But while serving well as a place to put simple settings, its monotonous style and being tighly controlled by framework and support library quickly make options menu feel like a make-shift choice for complex or more visual settings. One would need extra logic to handle its state, e.g. load from SharedPreferences and set checked state for a checkable group, save preferences to SharedPreferences when an item is selected. In the end, we end up with some less than satisfactory options menu:

Monotonous multi-level options menu

Now you see where I’m going with this, how about a bottom sheet settings dialog! Combining PreferenceFragmentCompat - provided by preference-v7 library - and BottomSheetDialog, plus a few tweaks to make a Spinner preference8, and we can achieve a much richer settings menu, right on the same screen:

Yes, I want to look at this all day!

TL;DR, what we need:

  • A DialogFragment that hosts a BottomSheetDialog
  • A PreferenceFragmentCompat that hosts the view for our preferences, which is included as a child fragment of the above
  • Options menu logic to open our DialogFragment
  • An OnSharedPreferenceChangeListener to react to changes in preferences

Let’s first wire up logic to show the bottom sheet settings UI.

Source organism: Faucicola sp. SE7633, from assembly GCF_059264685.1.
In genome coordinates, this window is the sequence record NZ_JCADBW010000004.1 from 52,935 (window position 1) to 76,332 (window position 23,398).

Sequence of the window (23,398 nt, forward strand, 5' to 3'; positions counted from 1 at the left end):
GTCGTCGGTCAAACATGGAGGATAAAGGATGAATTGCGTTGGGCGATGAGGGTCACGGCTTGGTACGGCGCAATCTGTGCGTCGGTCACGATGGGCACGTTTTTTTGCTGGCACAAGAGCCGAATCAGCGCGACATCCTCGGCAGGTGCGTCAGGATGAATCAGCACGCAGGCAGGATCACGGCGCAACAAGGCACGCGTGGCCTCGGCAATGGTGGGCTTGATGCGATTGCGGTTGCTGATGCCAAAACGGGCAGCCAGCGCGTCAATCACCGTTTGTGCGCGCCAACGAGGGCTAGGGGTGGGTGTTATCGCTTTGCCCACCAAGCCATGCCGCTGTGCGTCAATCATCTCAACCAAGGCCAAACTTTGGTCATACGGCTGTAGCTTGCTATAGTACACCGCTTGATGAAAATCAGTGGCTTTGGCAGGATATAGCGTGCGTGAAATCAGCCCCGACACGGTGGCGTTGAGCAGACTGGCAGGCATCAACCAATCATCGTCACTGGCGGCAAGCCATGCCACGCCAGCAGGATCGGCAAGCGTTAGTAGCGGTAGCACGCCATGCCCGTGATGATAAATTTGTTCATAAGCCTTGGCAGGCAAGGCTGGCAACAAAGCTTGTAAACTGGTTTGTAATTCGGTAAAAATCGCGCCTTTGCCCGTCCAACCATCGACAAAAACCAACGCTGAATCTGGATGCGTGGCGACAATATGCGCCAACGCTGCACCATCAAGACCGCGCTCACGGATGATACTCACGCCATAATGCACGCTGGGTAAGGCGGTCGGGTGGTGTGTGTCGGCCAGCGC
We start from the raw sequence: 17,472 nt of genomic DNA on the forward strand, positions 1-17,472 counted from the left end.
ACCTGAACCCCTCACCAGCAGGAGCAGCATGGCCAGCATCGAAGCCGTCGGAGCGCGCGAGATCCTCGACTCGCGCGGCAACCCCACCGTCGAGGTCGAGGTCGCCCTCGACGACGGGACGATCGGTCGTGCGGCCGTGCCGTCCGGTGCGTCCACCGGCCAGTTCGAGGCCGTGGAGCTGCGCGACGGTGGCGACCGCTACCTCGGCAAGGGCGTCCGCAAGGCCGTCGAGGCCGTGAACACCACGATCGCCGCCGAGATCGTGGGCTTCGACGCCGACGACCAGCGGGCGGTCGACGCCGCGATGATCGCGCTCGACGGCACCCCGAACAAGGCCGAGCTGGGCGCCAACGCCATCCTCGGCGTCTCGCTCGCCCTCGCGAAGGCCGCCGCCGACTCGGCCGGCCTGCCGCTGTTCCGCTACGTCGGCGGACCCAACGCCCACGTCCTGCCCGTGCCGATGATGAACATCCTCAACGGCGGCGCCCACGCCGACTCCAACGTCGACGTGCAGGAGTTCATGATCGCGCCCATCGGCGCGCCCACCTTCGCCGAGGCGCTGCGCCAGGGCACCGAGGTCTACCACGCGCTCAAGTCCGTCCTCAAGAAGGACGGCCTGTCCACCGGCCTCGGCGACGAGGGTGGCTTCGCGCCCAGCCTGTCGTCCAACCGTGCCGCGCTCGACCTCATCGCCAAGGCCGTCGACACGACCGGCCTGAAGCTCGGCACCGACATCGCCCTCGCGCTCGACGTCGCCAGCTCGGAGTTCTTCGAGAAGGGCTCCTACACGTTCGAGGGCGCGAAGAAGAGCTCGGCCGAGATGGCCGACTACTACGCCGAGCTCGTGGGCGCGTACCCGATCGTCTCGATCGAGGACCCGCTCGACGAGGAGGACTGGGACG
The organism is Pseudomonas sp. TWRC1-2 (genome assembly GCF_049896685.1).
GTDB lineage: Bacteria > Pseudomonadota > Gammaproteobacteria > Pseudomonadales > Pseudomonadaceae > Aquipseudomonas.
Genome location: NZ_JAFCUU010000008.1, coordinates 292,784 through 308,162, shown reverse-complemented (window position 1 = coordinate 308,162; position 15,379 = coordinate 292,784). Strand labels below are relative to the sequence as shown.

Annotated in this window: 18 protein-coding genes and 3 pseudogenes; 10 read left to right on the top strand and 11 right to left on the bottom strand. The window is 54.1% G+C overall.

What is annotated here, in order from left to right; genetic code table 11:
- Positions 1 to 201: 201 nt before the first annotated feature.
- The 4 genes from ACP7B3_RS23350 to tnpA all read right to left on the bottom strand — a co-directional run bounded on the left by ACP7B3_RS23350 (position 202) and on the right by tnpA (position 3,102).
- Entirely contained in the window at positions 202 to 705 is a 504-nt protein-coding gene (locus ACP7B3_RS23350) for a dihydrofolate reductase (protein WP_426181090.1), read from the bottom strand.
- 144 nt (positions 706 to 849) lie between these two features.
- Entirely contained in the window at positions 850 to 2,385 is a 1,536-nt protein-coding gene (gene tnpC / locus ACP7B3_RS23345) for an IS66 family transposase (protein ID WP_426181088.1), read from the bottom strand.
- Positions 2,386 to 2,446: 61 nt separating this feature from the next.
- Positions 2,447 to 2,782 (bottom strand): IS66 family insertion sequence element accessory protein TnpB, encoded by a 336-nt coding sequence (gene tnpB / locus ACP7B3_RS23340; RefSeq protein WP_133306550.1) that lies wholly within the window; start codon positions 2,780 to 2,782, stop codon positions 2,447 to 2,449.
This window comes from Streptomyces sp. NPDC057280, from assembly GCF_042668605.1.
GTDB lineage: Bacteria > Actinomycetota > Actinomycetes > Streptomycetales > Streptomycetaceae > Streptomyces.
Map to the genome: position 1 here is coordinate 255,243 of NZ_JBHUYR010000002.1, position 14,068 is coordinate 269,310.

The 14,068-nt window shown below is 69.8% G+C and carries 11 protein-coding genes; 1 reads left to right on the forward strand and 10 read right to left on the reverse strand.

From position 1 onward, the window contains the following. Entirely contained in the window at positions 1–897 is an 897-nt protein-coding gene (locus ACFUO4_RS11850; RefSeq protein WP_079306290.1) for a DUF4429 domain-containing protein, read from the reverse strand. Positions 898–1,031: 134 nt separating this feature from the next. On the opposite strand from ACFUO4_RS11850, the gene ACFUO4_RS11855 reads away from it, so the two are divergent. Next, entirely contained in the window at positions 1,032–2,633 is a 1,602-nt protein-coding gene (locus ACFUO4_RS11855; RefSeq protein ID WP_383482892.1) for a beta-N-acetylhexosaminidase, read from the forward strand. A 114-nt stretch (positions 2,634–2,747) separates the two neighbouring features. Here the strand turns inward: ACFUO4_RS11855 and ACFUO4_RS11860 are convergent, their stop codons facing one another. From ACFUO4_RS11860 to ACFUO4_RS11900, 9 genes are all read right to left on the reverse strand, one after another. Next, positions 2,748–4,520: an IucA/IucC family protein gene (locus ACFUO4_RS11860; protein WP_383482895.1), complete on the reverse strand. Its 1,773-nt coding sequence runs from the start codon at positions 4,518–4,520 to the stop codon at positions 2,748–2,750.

layout/fragment_popup_settings.xml

<?xml version="1.0" encoding="utf-8"?>
<FrameLayout
    xmlns:android="http://schemas.android.com/apk/res/android"
    android:id="@id/content"
    android:layout_width="match_parent"
    android:layout_height="match_parent" />

PopupSettingsFragment.java

public class PopupSettingsFragment extends AppCompatDialogFragment {
  @Nullable
  @Override
  public View onCreateView(LayoutInflater inflater, @Nullable ViewGroup container, @Nullable Bundle savedInstanceState) {
    return inflater.inflate(R.layout.fragment_popup_settings, container, false);
  }

  @Override
  public Dialog onCreateDialog(Bundle savedInstanceState) {
    return new BottomSheetDialog(getActivity(), getTheme());
  }

  @Override
  public void onActivityCreated(Bundle savedInstanceState) {
    super.onActivityCreated(savedInstanceState);
    if (savedInstanceState == null) {
      Fragment fragment = Fragment.instantiate(getActivity(),
        PreferenceFragment.class.getName(), getArguments());